2006-2018 Same Issues Same Challenges
Personal Reflections of Computing Educators
However, in the studies we have conducted we found some encouraging results—high school computer science studies pave the
way for higher education in this field, that is, those students who
took high school computer science courses are more likely later to
pursue one of the computing disciplines. Interestingly, this is even
more pronounced with female students. This can consequently
lead to the realization that the efforts of introducing computer
science into schools are worthwhile and may help in encouraging
more women to become interested in the discipline and to continue their computer science studies at institutions of higher learning.
In addition, the perception of gender was found to be irrelevant to computer science abilities among both males and females. This indicates that something has been changed, since
males and females seem to agree on females’ abilities regarding
computer science and perceive them without gender bias.
It is our community’s duty to continue making progress. We believe that all students should be given the opportunity to be exposed to computer science at school, preferably at an early age.
The computer science curriculum should reflect the scientific aspects of the discipline, as well as its more practical applications.
It should be on a par with other STEM disciplines. Such an effort
will not only assist students to decide whether to take AP exams
in computer science or pursue this discipline further in their future education—it may also help in attracting more women into
the discipline and possibly alleviate the pay gap between genders.
It is also the duty of our community to ensure that the requirements of teachers certified to teach computer science will
follow high standards like other disciplines. Neither formal requirements nor proper methodological training should be omitted. Difficulties in recruiting qualified teachers should not lead
to the temptation to reduce high standards and requirements.
Many challenges await us now and in the future.
Department of Mathematics and Computer Science
The Open University of Israel
DOI: 10.1145/3230689 Copyright held by author/owner. Publication right licensed to ACM.
“TO TEACH IS TO TOUCH LIVES FOREVER”
This was the title of the keynote presentation I gave in 2006; it
was the name of a small booklet I had purchased several years
previously. It emphasized the importance of the teachers’ role
in our lives, and it expressed my belief that teachers constitute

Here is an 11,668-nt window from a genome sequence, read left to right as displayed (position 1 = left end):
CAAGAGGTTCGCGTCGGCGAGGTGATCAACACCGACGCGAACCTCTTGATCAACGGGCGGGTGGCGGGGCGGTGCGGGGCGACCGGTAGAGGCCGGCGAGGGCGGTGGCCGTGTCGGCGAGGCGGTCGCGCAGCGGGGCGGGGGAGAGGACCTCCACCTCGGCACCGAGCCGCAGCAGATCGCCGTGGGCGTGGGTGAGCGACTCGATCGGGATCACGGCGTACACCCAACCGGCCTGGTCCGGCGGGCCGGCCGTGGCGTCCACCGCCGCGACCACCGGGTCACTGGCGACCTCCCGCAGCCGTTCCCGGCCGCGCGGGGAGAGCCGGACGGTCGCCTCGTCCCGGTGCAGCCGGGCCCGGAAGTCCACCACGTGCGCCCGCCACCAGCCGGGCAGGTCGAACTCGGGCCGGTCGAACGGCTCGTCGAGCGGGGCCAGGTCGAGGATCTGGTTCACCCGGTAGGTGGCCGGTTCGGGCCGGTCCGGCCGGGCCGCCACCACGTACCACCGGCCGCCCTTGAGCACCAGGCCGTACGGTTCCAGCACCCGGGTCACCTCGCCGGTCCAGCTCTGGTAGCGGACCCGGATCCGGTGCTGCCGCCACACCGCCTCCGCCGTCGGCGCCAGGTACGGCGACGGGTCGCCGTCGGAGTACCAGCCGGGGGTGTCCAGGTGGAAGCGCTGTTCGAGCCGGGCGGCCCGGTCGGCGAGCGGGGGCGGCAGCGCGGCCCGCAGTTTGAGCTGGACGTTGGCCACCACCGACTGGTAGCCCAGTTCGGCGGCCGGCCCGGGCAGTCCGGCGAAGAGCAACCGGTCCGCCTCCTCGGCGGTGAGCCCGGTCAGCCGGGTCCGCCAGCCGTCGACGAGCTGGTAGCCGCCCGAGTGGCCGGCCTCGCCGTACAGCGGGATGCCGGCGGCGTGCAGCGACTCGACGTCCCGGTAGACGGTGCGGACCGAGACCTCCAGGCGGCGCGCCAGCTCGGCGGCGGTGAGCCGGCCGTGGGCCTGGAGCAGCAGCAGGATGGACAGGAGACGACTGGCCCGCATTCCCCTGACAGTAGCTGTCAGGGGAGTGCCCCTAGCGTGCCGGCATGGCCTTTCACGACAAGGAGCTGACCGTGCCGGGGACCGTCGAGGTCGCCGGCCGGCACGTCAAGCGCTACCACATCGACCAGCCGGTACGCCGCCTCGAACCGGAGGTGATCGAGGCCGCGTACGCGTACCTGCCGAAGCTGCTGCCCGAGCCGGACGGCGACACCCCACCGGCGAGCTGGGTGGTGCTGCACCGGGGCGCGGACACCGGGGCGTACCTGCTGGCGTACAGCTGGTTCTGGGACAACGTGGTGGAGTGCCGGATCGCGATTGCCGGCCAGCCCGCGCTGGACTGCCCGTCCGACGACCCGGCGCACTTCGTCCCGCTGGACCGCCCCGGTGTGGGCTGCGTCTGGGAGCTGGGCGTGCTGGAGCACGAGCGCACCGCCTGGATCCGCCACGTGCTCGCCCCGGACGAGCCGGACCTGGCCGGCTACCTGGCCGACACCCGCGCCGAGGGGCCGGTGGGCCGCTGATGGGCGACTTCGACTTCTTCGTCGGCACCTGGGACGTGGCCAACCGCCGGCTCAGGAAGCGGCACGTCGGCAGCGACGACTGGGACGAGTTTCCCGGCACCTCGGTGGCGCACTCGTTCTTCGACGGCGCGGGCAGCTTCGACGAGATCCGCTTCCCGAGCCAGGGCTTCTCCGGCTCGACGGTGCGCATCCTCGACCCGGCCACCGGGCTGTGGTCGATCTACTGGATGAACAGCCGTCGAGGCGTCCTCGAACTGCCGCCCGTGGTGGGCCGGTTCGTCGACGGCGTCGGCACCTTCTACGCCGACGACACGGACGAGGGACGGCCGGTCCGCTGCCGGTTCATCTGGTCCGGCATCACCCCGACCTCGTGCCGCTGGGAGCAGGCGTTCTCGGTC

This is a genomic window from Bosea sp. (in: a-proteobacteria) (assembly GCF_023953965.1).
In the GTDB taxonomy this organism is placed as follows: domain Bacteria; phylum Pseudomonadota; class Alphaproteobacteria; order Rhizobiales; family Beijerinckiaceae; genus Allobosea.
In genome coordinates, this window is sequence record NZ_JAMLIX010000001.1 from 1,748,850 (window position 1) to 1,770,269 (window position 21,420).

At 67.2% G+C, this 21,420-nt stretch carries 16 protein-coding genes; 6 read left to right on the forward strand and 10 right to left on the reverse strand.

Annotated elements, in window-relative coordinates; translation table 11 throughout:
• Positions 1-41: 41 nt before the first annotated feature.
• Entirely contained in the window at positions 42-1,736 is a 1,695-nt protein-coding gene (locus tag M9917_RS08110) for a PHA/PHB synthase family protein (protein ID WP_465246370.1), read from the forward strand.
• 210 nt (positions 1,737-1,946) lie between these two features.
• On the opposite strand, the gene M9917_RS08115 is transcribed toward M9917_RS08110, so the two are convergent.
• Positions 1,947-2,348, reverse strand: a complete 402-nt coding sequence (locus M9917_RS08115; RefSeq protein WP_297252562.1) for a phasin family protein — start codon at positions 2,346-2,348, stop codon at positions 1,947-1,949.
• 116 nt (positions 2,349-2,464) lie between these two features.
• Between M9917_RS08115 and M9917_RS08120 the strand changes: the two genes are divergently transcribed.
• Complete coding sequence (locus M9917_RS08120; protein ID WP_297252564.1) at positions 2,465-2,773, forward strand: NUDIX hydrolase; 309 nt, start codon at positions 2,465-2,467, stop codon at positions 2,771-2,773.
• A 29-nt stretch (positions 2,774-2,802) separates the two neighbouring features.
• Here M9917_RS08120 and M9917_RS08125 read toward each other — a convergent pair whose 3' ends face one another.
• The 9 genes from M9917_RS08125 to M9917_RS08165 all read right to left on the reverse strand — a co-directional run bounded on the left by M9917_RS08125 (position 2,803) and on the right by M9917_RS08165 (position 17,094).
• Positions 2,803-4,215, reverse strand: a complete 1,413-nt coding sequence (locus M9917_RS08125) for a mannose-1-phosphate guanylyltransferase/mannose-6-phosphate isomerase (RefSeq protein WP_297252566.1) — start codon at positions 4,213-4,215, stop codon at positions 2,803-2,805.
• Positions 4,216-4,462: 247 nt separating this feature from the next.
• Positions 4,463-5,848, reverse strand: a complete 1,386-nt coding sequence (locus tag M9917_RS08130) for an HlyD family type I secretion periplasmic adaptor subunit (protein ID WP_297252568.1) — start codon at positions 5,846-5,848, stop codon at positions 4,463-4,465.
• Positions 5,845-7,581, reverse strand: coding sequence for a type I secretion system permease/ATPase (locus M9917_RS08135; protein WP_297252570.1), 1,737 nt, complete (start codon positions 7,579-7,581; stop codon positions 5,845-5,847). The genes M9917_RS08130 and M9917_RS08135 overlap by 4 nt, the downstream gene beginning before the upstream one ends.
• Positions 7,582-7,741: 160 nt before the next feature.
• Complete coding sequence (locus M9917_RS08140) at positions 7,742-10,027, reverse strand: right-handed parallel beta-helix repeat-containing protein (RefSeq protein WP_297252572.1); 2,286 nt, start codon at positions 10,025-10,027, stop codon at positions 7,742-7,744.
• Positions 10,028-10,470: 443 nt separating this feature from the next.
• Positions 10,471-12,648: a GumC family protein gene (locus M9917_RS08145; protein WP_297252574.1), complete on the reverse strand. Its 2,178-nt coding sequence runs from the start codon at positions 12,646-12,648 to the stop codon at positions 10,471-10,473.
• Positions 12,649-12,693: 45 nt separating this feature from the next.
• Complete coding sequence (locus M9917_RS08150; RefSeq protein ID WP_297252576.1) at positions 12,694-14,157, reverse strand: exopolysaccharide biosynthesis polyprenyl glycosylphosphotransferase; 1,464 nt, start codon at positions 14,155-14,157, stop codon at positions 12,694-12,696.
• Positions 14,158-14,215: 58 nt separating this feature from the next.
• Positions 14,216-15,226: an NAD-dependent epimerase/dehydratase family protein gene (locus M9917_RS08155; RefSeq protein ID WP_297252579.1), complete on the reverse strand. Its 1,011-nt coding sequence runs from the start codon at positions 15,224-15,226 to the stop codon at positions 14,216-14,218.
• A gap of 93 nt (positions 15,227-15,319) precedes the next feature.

the cornerstone of a successful implementation of any program
of study, at any level. When we designed the high-school curriculum at that time, we pointed out that teachers who were
certified to teach computer science must have a formal computer science education as well as the required methodological and pedagogical skills. Indeed, following various reports
published in recent years, the lack of qualified teachers is the
bottleneck inhibiting the introduction of computer science into
school systems. We are very familiar with the global efforts to
recruit well-educated and enthusiastic teachers to assist in this
GENDER IN THE CONTEXT OF COMPUTER
Another issue I addressed in my keynote was the gender issue
in the context of computer science. Here is what I said.
Actually, I never thought this to be an issue I would get
involved in. However, in recent years I came to realize
that the gender issue is really something that ought to be
dealt with in earnest. And I am not the only one. To quote
Fran Allen, the first woman to win the Turing Award,
“The decline of the number of women entering computer
science is a serious, national concern,” and I should add
a world-wide concern. Indeed, the dearth of women represented in computer science studies and in professional
occupations in the computing and hi-tech world is a fact
in many western countries.
Eleven years have passed, and we are still almost in the same
situation. We are still trying to address the issue of underrepresented communities, including women, in the computer science field.
High school computer science
studies pave the way for higher
education in this field, that is, those
students who took high school
computer science courses are more
likely later to pursue one of the
computing disciplines. Interestingly,
this is even more pronounced
with female students.
It is also the duty of our community
to ensure that the requirements
of teachers certified to teach
computer science will follow high
standards like other disciplines.